. : : April 20th, 2017 : : .
NQ Arbuckle seems like the ultimate basement-bar band. It’s no wonder they’re frequently playing sold out shows at venues like Dakota Tavern in and around Toronto: front-man Neville Quinlan‘s sprechgesang (a german word for spoken-singing — don’t worry, I had to look it up too!) and clever lyrics, the band’s tight rhythm section, the hooks that are instantly catchy (but maybe not in a top-40 sort of way), there’s no question that they’ve carved a comfortable niche for themselves and developed a devout following.
But I can’t help but wonder if they’re really pushing for any more than that. After all, there was five years between the Juno-nominated album Let’s Just Stay Here and the follow up album, The Future Happens Anyway. Their recent single, Love Songs for the Long Game, was the first sign of new music from the band in the six years since.
The reasons for that might just be hinted at in the promotional music video for the latter — filled with minutiae of modern life (in COVID isolation), presumably of Quinlan’s family. Three young children are featured prominently, and (again, presumably) Quinlan’s wife, whose difficult health concerns was the subject of several songs on The Future Happens Anyway.
That is all speculation, anyway. What isn’t speculation? Well…
Quinlan is also the Managing Director of Peermusic Canada — a publishing company that is a veritable who’s-who in Canadian music, including frequent subjects of this very blog (ie. Hawksley Workman, Hannah Georgas, Kathleen Edwards, and Royal Wood). He also is on the board of directors of the CMRRA, Canadian Musical Representation Rights Agency.
I guess It’s safe to say that even when his music is on the back burner, music is rarely very far from his mind.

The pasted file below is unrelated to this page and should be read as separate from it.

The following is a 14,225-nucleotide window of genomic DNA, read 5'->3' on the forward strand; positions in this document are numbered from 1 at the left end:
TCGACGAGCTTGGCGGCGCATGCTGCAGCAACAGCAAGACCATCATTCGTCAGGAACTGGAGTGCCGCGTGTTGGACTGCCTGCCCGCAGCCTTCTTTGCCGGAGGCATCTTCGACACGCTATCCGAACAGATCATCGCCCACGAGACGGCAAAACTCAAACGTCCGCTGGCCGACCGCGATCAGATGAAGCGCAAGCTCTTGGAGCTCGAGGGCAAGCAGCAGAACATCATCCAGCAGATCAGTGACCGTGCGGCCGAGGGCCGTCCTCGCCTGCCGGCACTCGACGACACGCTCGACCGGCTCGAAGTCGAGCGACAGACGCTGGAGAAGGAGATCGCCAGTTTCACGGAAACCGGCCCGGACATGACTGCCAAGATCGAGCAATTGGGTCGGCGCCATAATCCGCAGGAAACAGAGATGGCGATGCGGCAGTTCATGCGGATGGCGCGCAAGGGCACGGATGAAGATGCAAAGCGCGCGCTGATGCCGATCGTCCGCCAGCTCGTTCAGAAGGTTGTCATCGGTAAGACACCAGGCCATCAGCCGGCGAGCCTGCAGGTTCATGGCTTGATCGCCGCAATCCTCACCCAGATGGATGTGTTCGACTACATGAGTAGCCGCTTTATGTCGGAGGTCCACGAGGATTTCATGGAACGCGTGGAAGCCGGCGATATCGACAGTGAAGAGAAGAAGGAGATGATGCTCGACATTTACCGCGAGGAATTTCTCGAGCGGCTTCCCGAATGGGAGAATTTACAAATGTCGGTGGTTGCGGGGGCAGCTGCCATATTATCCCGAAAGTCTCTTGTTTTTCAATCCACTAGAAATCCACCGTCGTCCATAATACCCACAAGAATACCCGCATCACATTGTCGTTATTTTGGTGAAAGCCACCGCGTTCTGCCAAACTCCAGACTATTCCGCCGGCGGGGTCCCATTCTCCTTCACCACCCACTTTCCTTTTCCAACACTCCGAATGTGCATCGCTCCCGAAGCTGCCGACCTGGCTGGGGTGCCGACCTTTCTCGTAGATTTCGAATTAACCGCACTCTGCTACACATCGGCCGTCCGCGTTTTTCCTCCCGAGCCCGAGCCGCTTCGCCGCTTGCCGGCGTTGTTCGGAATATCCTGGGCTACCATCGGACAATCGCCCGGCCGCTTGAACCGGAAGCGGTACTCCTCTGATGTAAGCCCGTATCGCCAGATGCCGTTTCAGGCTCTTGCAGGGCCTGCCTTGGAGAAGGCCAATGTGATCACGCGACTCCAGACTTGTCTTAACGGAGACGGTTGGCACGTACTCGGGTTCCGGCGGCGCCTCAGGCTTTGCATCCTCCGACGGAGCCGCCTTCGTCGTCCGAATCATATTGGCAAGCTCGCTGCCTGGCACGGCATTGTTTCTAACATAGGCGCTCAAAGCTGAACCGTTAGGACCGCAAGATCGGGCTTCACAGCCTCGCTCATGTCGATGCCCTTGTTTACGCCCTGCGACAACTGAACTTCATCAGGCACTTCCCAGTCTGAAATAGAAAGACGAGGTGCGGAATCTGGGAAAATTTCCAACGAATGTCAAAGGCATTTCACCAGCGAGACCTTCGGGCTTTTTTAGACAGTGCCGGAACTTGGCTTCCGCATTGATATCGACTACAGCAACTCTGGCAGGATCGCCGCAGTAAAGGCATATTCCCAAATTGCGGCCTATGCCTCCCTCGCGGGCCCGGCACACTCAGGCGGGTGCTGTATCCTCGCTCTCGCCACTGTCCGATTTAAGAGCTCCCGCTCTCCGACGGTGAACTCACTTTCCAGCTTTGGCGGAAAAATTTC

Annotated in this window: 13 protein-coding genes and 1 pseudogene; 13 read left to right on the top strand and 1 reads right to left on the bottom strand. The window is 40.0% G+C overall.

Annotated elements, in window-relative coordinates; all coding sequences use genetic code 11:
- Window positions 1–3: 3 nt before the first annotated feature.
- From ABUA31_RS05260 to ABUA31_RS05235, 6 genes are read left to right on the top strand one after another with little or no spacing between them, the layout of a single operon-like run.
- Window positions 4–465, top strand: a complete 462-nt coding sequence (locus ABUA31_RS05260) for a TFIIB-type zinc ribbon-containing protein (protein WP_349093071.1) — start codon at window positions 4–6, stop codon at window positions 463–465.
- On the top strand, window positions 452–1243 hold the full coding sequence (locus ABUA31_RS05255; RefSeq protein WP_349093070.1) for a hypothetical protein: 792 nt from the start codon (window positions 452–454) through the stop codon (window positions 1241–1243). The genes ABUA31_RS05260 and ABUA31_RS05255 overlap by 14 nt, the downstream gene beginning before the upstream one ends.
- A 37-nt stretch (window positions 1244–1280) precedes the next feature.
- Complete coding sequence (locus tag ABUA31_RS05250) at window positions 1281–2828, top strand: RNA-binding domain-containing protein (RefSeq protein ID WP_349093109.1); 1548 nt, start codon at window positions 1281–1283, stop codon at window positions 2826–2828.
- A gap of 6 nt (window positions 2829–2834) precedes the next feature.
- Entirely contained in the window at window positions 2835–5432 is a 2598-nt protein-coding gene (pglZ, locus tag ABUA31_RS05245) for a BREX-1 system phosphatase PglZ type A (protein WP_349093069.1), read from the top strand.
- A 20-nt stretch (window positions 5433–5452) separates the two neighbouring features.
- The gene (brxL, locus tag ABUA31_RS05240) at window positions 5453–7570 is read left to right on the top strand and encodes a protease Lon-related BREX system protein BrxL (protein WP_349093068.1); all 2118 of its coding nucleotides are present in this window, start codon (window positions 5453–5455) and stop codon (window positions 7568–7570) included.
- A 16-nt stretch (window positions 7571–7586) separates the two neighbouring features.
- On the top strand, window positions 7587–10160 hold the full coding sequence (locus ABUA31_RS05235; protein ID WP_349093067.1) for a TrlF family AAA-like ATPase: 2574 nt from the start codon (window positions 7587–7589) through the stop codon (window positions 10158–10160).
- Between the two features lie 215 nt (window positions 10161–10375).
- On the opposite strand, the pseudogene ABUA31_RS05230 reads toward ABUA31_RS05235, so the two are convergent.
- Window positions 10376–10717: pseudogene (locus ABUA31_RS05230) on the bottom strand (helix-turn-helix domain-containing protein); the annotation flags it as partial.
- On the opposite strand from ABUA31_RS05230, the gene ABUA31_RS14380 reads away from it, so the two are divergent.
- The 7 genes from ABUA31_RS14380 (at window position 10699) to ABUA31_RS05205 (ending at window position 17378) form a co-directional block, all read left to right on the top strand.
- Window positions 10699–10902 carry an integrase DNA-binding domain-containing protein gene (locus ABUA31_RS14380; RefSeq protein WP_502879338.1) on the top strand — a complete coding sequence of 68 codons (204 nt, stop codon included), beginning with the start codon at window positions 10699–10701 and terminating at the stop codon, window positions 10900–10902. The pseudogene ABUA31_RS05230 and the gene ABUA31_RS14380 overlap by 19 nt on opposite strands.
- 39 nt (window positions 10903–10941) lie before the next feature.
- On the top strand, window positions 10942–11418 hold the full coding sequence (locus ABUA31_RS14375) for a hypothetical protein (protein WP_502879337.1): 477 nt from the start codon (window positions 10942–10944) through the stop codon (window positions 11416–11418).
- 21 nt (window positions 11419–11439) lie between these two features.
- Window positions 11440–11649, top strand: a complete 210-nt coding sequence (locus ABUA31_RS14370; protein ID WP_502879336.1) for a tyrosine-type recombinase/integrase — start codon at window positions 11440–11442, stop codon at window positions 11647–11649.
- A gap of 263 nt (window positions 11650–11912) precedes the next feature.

That being said, the band’s opening slot at the Phoenix Concert Theatre would be a remarkable change of scenery from the Dakota. With a capacity of 1,350 concert-goers, the Phoenix hosts a hair over 10x the latter, and about 3.5x their other popular haunt, the Horsehoe Tavern.
If you think that would phase NQ Arbuckle, you’d be quickly proven wrong.
Perhaps they were unburdened by being the only band on the bill not promoting a new record. Perhaps it was the pressure-free opening slot on a four-band bill. Or perhaps the band just swaggers with a cocksure confidence befitting their talents?
Whatever the reasoning, the band rose to the occasion with a setlist that would’ve been home on the very top of the bill. Charming, energetic, and typically wry, the performance serves as a reminder of why the band is one of the crown jewels in Canada’s roots-rock scene.
I’ve often complained about the bass-heavy, nightclub sound system at the Phoenix, but only a slight whisper of crowd talk (that you usually really have to listen for to hear) separates the quality of this recording from something you might otherwise see on an official release. The vocals are loud and clear, guitars are crisp and bright, and the bass and drums prop up the low-end nicely.
As such, this is a must-have recording for fans of the band, but should definitely be something of interest to listeners of roots-rock basement bands everywhere. They might be most comfortable on stages in and around Toronto, but they deserve the attention of a national audience. Download it, and hear for yourself.
(This torrent originally appeared on DimeADozen.org while this blog was offline. This download is unchanged from it’s original release)
- [intro / land acknowledgement]
- Back To Earth
- Cheap Town
- Officer Down
- Red Wine
- Postcards From Princess
- Don’t Remember Me
- Skydive Home
- I Liked You Right From The Start
> You Can’t Always Get What You Want [Rolling Stones] [tease]